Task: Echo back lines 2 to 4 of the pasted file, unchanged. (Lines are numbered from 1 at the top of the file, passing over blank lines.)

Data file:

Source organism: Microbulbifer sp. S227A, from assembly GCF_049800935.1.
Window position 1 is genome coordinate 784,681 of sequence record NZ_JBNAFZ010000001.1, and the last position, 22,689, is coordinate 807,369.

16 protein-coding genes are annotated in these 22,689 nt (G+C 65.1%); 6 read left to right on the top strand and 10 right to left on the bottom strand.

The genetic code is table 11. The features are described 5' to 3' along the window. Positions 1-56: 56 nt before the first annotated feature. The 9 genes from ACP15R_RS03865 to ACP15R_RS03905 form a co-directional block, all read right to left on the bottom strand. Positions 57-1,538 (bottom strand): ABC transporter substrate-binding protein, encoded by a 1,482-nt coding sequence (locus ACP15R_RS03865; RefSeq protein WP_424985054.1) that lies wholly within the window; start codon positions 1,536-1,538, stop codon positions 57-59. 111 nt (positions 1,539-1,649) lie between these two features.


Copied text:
Window position 1 is genome coordinate 784,681 of sequence record NZ_JBNAFZ010000001.1, and the last position, 22,689, is coordinate 807,369.

16 protein-coding genes are annotated in these 22,689 nt (G+C 65.1%); 6 read left to right on the top strand and 10 right to left on the bottom strand.

The genetic code is table 11. The features are described 5' to 3' along the window. Positions 1-56: 56 nt before the first annotated feature. The 9 genes from ACP15R_RS03865 to ACP15R_RS03905 form a co-directional block, all read right to left on the bottom strand. Positions 57-1,538 (bottom strand): ABC transporter substrate-binding protein, encoded by a 1,482-nt coding sequence (locus ACP15R_RS03865; RefSeq protein WP_424985054.1) that lies wholly within the window; start codon positions 1,536-1,538, stop codon positions 57-59. 111 nt (positions 1,539-1,649) lie between these two features.